As of March 31, 2021, the Company has committed to purchasing a production campaign for active pharmaceutical ingredients (“API”) from each of its supply vendors – Siegfried Evionnaz SA (“Siegfried”) and Lonza Ltd. (“Lonza”). Both campaigns are expected to be received into inventory during 2022. The Company has a total commitment of $16.4 million related to these two agreements. As of March 31, 2021, the Company had paid a deposit of $3.0 million for the Siegfried campaign, which is recorded within prepaid expenses and other current assets. Over the course of the vendors’ manufacturing period, the Company will remit payment to each vendor based on the payment plan within the executed agreement.
8. Share-Based Compensation
On June 18, 2018, the Company’s stockholders approved the 2018 Equity Incentive Plan (the “2018 Plan”). The 2018 Plan provided for the granting of share-based awards, such as stock options, restricted common stock, RSUs and stock appreciation rights to employees, directors and consultants as determined by the Board of Directors. On May 27, 2020, the Company’s stockholders approved the Amended and Restated 2018 Equity Incentive Plan (the “Amended 2018 Plan”), which amended and restated the 2018 Plan. The Amended 2018 Plan provides for the granting of up to 6,500,000 additional share-based awards, such as stock options, restricted common stock, RSUs and stock appreciation rights to employees, directors and consultants as determined by the Board of Directors. In December 2019, the Company adopted the 2019 Inducement Award Plan (the “2019 Inducement Plan”) for the grant of equity awards of up to 1,000,000 shares of common stock to newly hired employees.
As of December 31, 2020, the total number of shares reserved under all equity plans was 17,787,390 and the Company had 7,459,117 shares available for future issuance under the Amended 2018 Plan and the 2019 Inducement Plan. Stock options granted under the 2018 Plan and the 2019 Inducement Plan may be either incentive stock options (“ISOs”) as defined by the Internal Revenue Code of 1986, as amended, or
non-qualified
stock options. The Board of Directors determines who will receive options, the vesting periods (which are generally one to three years) and the exercise prices of such options. Options have a maximum term of 10 years. The exercise price of stock options granted under the Amended 2018 Plan and the 2019 Inducement Plan must be at least equal to the fair market value of the common stock on the date of grant. The Company does not intend to issue any additional equity awards under the 2019 Inducement Plan.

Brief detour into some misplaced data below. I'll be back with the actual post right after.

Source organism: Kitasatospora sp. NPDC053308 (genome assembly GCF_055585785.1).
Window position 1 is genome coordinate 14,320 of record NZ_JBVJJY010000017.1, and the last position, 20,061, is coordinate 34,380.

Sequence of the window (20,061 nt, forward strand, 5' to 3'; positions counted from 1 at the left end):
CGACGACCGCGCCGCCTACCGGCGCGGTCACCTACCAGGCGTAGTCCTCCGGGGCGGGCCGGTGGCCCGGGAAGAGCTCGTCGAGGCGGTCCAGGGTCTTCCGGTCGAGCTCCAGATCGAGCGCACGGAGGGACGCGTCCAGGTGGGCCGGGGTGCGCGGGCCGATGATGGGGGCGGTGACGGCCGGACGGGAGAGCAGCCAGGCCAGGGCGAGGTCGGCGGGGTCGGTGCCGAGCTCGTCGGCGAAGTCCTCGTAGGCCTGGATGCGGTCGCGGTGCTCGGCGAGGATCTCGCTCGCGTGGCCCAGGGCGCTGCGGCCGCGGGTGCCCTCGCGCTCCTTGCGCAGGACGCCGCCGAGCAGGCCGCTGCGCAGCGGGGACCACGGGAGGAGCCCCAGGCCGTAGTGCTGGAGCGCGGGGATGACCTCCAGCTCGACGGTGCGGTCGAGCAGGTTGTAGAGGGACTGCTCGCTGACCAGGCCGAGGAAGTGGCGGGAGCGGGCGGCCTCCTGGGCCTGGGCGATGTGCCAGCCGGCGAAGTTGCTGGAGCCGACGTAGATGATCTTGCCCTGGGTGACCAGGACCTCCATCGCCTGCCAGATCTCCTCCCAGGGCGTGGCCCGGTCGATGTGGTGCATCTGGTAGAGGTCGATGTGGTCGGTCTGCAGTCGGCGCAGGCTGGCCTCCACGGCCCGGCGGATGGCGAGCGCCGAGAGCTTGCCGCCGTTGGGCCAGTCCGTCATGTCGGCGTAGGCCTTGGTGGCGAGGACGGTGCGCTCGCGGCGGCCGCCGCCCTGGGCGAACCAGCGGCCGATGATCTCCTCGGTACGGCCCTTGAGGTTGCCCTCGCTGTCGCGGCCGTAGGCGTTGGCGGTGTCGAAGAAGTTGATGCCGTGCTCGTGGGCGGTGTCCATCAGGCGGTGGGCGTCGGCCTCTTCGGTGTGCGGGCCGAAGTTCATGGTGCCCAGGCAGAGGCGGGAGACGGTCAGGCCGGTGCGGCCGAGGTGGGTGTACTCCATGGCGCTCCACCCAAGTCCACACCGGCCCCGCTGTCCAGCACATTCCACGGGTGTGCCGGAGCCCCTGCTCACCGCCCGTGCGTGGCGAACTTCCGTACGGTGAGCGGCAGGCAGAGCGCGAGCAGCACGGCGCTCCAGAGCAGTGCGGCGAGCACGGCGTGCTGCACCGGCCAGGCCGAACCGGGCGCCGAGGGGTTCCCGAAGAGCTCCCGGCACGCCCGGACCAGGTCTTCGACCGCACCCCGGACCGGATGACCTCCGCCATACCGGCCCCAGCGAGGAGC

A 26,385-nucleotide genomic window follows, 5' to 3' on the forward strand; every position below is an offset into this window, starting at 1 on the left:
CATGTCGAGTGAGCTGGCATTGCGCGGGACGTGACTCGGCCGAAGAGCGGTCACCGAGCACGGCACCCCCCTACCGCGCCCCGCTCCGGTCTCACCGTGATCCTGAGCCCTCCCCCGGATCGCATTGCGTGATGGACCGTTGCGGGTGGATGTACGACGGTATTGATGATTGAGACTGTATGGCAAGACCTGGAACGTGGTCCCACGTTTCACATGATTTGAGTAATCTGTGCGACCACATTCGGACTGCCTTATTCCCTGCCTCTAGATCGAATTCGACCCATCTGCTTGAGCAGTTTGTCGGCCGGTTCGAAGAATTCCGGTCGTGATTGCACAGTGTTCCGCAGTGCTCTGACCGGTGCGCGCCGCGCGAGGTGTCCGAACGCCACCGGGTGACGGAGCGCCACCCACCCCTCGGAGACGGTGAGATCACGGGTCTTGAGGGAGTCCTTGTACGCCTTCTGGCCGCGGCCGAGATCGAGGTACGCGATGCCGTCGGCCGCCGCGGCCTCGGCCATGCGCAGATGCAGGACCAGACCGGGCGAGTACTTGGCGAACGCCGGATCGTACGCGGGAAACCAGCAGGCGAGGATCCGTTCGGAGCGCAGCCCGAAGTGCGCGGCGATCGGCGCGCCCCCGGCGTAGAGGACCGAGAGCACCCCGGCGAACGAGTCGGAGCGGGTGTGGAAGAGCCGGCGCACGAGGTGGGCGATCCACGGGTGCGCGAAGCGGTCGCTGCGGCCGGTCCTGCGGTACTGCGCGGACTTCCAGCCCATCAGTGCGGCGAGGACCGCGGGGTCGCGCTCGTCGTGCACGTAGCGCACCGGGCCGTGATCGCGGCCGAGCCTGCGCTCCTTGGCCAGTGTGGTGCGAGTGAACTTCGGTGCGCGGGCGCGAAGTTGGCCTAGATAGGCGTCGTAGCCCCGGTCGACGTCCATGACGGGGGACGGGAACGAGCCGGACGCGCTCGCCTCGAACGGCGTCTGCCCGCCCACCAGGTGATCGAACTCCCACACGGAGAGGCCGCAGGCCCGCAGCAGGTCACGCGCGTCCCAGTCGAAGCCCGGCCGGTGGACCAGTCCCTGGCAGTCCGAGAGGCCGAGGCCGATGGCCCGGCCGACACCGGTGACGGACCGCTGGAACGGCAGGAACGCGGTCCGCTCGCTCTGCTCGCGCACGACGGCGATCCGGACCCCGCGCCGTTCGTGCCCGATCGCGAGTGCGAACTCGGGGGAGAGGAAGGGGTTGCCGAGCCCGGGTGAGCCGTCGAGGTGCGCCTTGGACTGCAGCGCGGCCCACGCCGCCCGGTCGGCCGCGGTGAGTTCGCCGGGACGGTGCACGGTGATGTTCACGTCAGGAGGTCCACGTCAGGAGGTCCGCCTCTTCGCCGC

Total share-based compensation expense related to all of the Company’s share-based awards, including stock options and RSUs to employees, directors and consultants, recognized during the three months ended March 31, 2021 and 2020, was comprised of the following:
 
    
Three Months Ended
March 31,
 
    
2021
     2020  
Inventoriable costs
  
$
361,744
 
   $ 293,384  
Research and development
  
 
1,960,564
 
     2,006,855  
Selling, general and administrative
  
 
4,456,128
 
     3,204,058  
    
 
 
    
 
 
 
Total share-based compensation expense
  
$
6,778,436
 
   $ 5,504,297  
    
 
 
    
 
 
 
 
19

Table of Contents
The following table describes the weighted-average assumptions used for calculating the value of options granted during the three months ended March 31, 2021 and 2020:
 
    
2021
 
2020
Dividend yield
  
0%
  0%
Expected volatility
  
94.8%-94.9%
 
91.6%-92.5%
Weighted-average risk-free interest rate
  
0.82%
  1.42%
Expected term (in years)
  
6.0
  6.0
Information regarding stock option awards under the 2019 Inducement Plan, including with respect to grants to employees as of March 31, 2021, and changes during the three-month period then ended, are summarized as follows:
 
    
Number of
Shares
    
Weighted-
Average
Exercise
Price
    
Weighted-
Average
Contractual
Life
 
Outstanding at December 31, 2020
     39,728      $ 17.18       
9.2 years
 
Options granted in 2021
          $